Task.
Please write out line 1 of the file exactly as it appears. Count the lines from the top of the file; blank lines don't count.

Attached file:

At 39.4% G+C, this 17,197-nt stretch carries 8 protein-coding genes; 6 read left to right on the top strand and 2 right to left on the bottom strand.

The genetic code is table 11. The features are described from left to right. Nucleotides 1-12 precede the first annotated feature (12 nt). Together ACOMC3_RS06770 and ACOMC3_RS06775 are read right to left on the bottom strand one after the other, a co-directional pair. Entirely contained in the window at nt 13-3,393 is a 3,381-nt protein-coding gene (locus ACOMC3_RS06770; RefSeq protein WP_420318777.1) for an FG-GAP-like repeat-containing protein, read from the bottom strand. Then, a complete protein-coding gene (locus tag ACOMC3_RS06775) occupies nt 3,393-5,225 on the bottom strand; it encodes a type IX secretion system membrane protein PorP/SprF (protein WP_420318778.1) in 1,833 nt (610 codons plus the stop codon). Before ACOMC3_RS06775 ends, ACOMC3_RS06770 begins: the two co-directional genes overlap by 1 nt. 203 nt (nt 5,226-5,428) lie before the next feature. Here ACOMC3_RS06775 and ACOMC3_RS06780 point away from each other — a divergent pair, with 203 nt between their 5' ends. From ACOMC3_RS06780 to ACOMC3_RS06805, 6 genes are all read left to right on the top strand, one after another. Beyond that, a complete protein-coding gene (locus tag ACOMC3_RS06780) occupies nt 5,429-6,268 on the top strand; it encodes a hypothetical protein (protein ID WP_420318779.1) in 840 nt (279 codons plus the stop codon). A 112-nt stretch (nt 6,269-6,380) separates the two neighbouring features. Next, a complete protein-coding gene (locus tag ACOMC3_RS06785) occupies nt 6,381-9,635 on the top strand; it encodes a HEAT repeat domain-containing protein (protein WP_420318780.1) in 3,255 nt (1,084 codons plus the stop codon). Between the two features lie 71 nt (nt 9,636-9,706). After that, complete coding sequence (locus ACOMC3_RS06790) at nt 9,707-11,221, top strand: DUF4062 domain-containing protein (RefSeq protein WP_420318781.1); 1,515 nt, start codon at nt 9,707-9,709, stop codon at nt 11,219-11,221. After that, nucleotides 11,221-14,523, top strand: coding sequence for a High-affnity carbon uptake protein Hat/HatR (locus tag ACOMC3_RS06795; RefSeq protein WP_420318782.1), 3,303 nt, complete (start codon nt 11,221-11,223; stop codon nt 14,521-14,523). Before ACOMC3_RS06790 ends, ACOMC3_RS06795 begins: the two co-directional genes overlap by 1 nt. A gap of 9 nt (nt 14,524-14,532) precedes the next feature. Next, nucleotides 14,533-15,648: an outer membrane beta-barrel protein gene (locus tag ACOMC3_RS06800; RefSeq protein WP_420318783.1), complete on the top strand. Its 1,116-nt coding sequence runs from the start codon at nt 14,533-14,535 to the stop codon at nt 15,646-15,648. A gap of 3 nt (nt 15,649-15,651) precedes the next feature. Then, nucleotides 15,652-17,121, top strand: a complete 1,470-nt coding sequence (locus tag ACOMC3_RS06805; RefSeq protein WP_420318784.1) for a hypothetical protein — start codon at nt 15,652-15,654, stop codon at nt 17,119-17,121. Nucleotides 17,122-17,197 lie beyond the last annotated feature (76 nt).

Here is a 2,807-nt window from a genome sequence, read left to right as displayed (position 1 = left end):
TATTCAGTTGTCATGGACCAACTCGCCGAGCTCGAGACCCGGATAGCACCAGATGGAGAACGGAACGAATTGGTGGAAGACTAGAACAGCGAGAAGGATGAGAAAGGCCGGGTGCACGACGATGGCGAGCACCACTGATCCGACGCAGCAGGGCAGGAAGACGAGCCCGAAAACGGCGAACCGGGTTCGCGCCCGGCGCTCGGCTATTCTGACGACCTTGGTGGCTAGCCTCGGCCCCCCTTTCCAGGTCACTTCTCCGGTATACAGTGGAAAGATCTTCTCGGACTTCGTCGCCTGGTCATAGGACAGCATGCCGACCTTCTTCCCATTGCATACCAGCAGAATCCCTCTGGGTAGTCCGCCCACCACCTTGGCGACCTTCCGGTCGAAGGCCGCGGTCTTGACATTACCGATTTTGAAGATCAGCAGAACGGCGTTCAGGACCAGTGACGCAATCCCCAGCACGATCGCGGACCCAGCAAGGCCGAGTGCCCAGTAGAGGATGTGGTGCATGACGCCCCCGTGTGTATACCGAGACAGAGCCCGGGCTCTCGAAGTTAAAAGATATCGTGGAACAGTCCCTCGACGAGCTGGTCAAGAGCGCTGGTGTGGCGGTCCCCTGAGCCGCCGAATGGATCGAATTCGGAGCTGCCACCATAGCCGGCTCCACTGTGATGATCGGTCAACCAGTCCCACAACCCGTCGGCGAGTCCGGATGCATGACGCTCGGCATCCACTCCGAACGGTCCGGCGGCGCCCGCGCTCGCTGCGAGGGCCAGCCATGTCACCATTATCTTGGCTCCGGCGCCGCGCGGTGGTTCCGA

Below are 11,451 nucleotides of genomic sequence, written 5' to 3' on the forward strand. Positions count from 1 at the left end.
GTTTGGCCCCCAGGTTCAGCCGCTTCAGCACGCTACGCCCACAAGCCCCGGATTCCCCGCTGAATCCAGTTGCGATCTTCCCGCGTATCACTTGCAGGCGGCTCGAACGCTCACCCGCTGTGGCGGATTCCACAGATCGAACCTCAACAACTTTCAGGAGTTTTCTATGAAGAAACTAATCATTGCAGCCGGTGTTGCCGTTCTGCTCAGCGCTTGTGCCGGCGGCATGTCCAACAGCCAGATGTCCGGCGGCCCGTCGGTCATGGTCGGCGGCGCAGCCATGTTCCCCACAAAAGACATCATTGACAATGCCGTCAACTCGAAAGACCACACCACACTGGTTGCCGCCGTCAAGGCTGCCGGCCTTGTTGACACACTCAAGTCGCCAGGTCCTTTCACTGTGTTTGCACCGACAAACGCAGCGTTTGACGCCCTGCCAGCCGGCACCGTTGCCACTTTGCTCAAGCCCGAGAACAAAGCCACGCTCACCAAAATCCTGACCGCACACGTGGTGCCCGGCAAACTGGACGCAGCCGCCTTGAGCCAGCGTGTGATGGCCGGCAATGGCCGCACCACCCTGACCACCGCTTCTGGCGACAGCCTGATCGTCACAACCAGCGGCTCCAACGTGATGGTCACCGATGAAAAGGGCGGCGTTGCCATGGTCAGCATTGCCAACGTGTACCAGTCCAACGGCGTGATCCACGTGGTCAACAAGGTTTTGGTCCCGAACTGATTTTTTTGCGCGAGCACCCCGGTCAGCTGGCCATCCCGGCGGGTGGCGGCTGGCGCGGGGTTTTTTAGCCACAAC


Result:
At 39.4% G+C, this 17,197-nt stretch carries 8 protein-coding genes; 6 read left to right on the top strand and 2 right to left on the bottom strand.